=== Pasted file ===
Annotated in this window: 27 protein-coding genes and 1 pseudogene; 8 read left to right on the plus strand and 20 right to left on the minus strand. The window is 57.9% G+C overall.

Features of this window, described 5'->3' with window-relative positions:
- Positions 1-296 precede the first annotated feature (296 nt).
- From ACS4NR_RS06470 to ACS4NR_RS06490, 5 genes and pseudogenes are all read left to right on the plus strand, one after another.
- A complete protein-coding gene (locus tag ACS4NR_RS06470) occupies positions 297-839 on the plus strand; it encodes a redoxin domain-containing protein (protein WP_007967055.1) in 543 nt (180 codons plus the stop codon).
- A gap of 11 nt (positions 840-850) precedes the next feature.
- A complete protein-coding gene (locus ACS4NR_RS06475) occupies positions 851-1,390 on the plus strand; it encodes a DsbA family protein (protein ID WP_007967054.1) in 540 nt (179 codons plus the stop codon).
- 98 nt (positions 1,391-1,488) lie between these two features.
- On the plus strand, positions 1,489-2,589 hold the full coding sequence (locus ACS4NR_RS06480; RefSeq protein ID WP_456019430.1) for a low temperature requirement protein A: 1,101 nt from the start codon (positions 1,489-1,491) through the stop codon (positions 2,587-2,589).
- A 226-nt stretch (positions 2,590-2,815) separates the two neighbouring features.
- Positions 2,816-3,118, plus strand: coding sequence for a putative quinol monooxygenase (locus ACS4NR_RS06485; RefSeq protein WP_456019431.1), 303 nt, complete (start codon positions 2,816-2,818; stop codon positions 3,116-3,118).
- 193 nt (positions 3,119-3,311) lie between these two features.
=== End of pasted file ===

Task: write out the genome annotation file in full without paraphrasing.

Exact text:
Annotated in this window: 27 protein-coding genes and 1 pseudogene; 8 read left to right on the plus strand and 20 right to left on the minus strand. The window is 57.9% G+C overall.

Features of this window, described 5'->3' with window-relative positions:
- Positions 1-296 precede the first annotated feature (296 nt).
- From ACS4NR_RS06470 to ACS4NR_RS06490, 5 genes and pseudogenes are all read left to right on the plus strand, one after another.
- A complete protein-coding gene (locus tag ACS4NR_RS06470) occupies positions 297-839 on the plus strand; it encodes a redoxin domain-containing protein (protein WP_007967055.1) in 543 nt (180 codons plus the stop codon).
- A gap of 11 nt (positions 840-850) precedes the next feature.
- A complete protein-coding gene (locus ACS4NR_RS06475) occupies positions 851-1,390 on the plus strand; it encodes a DsbA family protein (protein ID WP_007967054.1) in 540 nt (179 codons plus the stop codon).
- 98 nt (positions 1,391-1,488) lie between these two features.
- On the plus strand, positions 1,489-2,589 hold the full coding sequence (locus ACS4NR_RS06480; RefSeq protein ID WP_456019430.1) for a low temperature requirement protein A: 1,101 nt from the start codon (positions 1,489-1,491) through the stop codon (positions 2,587-2,589).
- A 226-nt stretch (positions 2,590-2,815) separates the two neighbouring features.
- Positions 2,816-3,118, plus strand: coding sequence for a putative quinol monooxygenase (locus ACS4NR_RS06485; RefSeq protein WP_456019431.1), 303 nt, complete (start codon positions 2,816-2,818; stop codon positions 3,116-3,118).
- 193 nt (positions 3,119-3,311) lie between these two features.